Hypersaline waters - a potential source of foodborne toxigenic aspergilli and penicillia

Lorena Butinar, Jens Christian Frisvad, Nina Gunde-Cimerman

    Research output: Contribution to journalJournal articleResearchpeer-review

    Abstract

    Previous studies of hypersaline environments have revealed the dominant presence of melanized yeast-like fungi and related Cladosporium spp. In this study, we focused on the genera Aspergillus and Penicillium and their teleomorphic forms. From oligotrophic and eutrophic hypersaline waters around the world, 60 different species were identified, according to their morphological characteristics and extrolite profiles. For the confirmation of five new species, additionally, sequence analysis of the internal transcribed spacer region, the partial large subunit-rDNA and the partial beta-tubulin gene was performed. The species Aspergillus niger, Eurotium amstelodami and Penicillium chrysogenum were detected with the highest frequencies at all of the sampled sites; thus, they represent the pan-global stable mycobiota in hypersaline environments. Possible candidates were also Aspergillus sydowii and Eurotium herbariorum, as they were quite evenly distributed among the sampled sites, and Aspergillus candidus, which was abundant, but more locally distributed. These species and their byproducts can accumulate downstream following evaporation of brine, and they can become entrapped in the salt crystals. Consequently, marine salt used for consumption can be a potential source of food-borne fungi and their byproducts. For example, ochratoxin-A-producing species Penicillium nordicum was recovered from brine, salt and salted meat products.
    Original languageEnglish
    JournalF E M S Microbiology Ecology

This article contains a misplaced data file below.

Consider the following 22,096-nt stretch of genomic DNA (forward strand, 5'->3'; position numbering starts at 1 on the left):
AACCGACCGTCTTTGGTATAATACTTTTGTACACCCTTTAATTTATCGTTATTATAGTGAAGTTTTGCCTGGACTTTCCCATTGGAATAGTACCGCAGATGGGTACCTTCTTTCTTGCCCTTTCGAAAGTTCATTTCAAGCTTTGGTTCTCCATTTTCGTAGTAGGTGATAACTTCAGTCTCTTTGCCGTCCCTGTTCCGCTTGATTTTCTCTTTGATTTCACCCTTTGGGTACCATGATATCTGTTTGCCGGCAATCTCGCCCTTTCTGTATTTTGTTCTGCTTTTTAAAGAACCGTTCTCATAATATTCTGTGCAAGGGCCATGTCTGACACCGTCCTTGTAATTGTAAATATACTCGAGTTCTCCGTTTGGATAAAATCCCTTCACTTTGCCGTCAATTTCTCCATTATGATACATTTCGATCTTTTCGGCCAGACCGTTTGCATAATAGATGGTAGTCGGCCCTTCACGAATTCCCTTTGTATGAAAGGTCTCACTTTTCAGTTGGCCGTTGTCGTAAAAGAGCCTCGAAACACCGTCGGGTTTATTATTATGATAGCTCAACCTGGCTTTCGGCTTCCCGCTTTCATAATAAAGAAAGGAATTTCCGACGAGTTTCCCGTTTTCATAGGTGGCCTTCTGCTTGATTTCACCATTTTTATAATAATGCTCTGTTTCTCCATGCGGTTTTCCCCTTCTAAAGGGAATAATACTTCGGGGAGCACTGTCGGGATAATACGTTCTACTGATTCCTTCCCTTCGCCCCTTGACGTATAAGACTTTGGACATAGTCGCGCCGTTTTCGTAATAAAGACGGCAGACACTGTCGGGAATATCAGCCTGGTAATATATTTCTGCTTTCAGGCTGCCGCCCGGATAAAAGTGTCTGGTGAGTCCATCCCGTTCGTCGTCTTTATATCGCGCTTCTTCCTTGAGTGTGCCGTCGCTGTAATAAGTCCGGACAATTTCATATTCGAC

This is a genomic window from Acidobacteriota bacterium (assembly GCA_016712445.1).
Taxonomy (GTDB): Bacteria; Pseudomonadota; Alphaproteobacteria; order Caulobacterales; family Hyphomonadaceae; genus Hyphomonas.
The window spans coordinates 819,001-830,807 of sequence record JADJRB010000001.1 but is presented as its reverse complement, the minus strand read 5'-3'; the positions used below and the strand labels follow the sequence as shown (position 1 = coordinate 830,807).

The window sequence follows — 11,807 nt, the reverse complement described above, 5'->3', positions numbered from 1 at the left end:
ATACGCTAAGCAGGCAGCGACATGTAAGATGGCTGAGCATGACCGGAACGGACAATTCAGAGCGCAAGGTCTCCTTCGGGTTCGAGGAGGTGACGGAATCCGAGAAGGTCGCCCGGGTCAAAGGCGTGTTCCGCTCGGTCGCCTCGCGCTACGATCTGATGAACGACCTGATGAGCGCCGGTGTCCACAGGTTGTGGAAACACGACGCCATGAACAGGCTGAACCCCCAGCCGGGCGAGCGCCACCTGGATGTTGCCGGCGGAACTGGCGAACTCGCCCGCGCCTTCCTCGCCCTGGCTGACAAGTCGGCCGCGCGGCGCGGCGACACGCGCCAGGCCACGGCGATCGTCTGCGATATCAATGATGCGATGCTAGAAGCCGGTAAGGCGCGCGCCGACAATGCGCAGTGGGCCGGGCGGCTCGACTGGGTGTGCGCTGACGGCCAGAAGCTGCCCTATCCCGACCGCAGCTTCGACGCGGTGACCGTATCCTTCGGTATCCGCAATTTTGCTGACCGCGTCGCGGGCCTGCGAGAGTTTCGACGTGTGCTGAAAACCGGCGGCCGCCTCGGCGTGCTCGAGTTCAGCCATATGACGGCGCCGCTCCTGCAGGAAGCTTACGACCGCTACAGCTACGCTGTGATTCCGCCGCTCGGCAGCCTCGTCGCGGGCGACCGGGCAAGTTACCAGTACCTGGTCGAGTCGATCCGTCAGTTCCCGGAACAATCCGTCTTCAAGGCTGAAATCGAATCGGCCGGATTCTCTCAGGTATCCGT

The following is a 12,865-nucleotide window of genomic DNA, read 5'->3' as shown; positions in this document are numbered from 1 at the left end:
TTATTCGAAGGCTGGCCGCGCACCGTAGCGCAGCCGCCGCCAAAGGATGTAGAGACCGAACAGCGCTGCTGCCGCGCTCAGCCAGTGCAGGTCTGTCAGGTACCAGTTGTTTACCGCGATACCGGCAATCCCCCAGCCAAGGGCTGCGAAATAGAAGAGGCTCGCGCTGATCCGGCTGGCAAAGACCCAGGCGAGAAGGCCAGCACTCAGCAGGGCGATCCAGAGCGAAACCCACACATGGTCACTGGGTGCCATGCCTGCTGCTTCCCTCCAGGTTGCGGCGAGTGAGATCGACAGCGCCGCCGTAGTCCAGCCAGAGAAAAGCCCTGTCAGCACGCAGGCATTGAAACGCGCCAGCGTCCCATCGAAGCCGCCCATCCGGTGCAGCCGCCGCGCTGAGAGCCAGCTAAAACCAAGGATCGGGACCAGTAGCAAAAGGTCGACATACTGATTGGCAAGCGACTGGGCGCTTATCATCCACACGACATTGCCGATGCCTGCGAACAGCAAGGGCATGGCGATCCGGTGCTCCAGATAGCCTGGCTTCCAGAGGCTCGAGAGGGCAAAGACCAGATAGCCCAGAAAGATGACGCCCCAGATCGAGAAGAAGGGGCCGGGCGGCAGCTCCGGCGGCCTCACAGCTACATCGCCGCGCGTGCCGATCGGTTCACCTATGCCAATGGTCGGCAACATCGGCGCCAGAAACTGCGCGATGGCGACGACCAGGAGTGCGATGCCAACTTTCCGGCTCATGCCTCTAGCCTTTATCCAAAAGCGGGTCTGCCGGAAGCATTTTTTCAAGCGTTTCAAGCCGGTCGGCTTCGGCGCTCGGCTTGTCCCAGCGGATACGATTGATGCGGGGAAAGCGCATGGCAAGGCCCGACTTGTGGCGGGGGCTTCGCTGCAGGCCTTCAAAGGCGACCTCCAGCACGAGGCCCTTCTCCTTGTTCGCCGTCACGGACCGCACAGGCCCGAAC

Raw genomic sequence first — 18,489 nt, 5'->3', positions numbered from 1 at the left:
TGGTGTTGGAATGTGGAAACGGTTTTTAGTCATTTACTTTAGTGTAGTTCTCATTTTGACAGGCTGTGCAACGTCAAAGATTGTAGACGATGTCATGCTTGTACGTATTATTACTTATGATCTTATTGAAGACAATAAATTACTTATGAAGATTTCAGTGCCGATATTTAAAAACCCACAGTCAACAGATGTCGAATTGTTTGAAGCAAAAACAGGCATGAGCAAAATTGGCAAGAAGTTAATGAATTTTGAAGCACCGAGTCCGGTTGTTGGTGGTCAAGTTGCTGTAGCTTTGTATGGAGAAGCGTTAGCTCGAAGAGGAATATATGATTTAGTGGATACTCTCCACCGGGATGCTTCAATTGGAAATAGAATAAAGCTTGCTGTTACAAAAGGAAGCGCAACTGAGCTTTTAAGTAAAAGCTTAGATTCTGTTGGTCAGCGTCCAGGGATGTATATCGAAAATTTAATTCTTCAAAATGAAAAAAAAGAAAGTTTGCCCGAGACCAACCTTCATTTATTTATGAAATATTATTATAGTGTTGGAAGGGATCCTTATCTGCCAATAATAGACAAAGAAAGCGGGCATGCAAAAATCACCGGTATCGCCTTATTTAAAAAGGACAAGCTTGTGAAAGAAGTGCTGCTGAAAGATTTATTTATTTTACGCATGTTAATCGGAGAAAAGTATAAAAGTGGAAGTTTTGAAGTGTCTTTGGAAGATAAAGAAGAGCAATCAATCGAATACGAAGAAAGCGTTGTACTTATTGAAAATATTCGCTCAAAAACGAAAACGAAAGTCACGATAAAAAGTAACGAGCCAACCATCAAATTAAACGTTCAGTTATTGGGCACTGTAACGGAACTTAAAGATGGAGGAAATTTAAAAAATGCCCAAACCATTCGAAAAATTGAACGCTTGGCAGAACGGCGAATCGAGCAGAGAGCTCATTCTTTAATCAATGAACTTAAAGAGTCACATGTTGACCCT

Volume77
    Issue number1
    Pages (from-to)186-199
    ISSN0168-6496
    DOIs
    Publication statusPublished - 2011

    Keywords

    • Halotolerant
    • Halophily
    • Penicillium
    • Biodiversity
    • Aspergillus
    • Hypersaline water

    Cite this

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    title = "Hypersaline waters - a potential source of foodborne toxigenic aspergilli and penicillia",
    abstract = "Previous studies of hypersaline environments have revealed the dominant presence of melanized yeast-like fungi and related Cladosporium spp. In this study, we focused on the genera Aspergillus and Penicillium and their teleomorphic forms. From oligotrophic and eutrophic hypersaline waters around the world, 60 different species were identified, according to their morphological characteristics and extrolite profiles. For the confirmation of five new species, additionally, sequence analysis of the internal transcribed spacer region, the partial large subunit-rDNA and the partial beta-tubulin gene was performed. The species Aspergillus niger, Eurotium amstelodami and Penicillium chrysogenum were detected with the highest frequencies at all of the sampled sites; thus, they represent the pan-global stable mycobiota in hypersaline environments. Possible candidates were also Aspergillus sydowii and Eurotium herbariorum, as they were quite evenly distributed among the sampled sites, and Aspergillus candidus, which was abundant, but more locally distributed. These species and their byproducts can accumulate downstream following evaporation of brine, and they can become entrapped in the salt crystals. Consequently, marine salt used for consumption can be a potential source of food-borne fungi and their byproducts. For example, ochratoxin-A-producing species Penicillium nordicum was recovered from brine, salt and salted meat products.",
    keywords = "Halotolerant, Halophily, Penicillium, Biodiversity, Aspergillus, Hypersaline water",
    author = "Lorena Butinar and Frisvad, {Jens Christian} and Nina Gunde-Cimerman",
    year = "2011",
    doi = "10.1111/j.1574-6941.2011.01108.x",
    language = "English",
    volume = "77",
    pages = "186--199",